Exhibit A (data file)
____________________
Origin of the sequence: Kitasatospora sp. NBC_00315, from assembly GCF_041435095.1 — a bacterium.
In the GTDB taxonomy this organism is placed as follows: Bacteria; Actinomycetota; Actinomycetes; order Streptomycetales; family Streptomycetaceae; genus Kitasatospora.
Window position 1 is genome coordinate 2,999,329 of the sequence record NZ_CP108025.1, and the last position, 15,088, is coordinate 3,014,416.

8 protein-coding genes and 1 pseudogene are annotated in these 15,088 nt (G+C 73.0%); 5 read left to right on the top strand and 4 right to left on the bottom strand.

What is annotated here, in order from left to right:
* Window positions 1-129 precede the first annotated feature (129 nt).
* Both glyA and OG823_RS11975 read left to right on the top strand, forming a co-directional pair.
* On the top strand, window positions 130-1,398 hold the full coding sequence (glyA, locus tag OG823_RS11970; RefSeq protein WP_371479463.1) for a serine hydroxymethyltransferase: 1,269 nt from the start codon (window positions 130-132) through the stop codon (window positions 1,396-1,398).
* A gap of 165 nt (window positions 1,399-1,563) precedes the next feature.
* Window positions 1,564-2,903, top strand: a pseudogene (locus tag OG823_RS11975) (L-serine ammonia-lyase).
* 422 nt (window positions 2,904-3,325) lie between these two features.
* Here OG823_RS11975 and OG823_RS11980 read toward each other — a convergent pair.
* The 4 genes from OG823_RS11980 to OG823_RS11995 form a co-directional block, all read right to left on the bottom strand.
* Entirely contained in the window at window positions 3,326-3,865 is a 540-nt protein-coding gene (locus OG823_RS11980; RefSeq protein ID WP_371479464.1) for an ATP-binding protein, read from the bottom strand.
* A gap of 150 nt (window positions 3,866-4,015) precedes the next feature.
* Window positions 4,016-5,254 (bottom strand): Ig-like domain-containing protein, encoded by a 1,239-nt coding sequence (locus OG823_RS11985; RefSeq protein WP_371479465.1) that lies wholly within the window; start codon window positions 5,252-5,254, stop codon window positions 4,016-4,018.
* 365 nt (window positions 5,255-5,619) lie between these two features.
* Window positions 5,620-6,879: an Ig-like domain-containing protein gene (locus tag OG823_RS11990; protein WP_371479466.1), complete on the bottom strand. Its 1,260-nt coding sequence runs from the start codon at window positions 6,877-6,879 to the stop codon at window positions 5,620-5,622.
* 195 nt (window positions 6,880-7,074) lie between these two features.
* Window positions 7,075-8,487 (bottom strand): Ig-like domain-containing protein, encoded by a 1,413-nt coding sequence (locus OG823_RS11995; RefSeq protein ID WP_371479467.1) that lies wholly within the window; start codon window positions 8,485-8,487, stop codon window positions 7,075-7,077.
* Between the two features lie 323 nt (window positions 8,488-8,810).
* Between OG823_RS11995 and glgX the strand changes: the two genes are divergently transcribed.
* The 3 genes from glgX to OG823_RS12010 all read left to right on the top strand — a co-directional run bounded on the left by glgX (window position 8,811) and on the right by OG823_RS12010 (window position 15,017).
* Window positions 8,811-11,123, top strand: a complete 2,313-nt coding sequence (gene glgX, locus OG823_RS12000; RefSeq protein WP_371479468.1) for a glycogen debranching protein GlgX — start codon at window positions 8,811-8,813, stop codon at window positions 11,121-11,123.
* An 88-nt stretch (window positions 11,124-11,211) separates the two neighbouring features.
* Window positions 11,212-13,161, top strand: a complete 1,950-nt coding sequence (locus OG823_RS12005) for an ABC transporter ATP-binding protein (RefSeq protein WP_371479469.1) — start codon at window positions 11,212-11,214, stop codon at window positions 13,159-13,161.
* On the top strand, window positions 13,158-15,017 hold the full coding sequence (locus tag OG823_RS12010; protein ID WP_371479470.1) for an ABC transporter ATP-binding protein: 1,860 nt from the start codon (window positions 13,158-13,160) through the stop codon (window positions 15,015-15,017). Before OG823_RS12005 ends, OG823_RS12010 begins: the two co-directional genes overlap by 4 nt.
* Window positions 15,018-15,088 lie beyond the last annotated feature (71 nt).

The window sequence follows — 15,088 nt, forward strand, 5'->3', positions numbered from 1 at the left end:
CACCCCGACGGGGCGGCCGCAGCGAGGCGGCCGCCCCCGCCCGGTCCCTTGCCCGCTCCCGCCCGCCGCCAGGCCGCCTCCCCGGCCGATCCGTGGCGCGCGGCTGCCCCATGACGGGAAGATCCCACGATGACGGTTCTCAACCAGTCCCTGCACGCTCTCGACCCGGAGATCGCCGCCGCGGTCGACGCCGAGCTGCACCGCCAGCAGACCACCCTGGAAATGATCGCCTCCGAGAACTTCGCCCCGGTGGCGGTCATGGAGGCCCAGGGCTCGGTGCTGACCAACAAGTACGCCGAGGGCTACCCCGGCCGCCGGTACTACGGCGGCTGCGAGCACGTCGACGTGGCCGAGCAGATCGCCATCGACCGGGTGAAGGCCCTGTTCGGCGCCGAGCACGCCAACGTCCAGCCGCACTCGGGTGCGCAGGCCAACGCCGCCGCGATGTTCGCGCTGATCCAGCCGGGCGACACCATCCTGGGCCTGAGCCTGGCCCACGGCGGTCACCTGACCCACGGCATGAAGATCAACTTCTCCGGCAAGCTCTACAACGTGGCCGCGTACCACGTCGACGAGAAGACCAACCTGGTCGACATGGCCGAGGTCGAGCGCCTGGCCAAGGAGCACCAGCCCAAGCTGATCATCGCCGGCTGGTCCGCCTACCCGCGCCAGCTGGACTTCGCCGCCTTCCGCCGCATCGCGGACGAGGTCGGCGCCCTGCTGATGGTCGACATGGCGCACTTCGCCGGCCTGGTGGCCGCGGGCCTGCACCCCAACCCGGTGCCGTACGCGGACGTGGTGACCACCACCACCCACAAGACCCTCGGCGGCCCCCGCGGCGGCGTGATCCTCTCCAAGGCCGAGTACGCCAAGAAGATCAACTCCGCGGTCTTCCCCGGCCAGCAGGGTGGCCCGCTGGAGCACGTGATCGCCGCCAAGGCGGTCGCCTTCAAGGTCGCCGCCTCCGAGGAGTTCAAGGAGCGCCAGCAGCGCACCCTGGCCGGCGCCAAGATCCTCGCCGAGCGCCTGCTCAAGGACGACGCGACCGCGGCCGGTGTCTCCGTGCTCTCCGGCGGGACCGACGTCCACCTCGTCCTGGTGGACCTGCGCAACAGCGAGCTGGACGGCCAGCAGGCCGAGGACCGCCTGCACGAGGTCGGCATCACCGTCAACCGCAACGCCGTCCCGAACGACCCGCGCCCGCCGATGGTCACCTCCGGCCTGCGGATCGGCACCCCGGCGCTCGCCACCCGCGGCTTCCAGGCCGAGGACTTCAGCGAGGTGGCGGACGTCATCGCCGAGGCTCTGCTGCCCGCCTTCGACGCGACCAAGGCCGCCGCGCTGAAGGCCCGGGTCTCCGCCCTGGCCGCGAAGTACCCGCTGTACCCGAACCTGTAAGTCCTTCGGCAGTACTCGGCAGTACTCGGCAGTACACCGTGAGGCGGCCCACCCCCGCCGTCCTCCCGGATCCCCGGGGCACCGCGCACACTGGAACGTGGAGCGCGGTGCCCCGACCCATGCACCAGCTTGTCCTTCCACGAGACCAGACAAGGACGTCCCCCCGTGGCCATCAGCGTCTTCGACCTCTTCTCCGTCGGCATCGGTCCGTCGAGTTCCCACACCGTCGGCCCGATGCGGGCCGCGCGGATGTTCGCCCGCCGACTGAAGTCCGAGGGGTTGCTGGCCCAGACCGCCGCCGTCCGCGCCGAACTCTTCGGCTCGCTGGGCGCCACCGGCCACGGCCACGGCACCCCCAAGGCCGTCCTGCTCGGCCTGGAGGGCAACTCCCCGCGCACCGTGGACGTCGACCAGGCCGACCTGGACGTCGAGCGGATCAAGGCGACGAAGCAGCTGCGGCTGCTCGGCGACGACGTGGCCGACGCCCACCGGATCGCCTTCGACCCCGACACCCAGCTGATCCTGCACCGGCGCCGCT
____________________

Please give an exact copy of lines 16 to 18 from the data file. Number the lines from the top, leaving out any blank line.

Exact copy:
* Window positions 4,016-5,254 (bottom strand): Ig-like domain-containing protein, encoded by a 1,239-nt coding sequence (locus OG823_RS11985; RefSeq protein WP_371479465.1) that lies wholly within the window; start codon window positions 5,252-5,254, stop codon window positions 4,016-4,018.
* 365 nt (window positions 5,255-5,619) lie between these two features.
* Window positions 5,620-6,879: an Ig-like domain-containing protein gene (locus tag OG823_RS11990; protein WP_371479466.1), complete on the bottom strand. Its 1,260-nt coding sequence runs from the start codon at window positions 6,877-6,879 to the stop codon at window positions 5,620-5,622.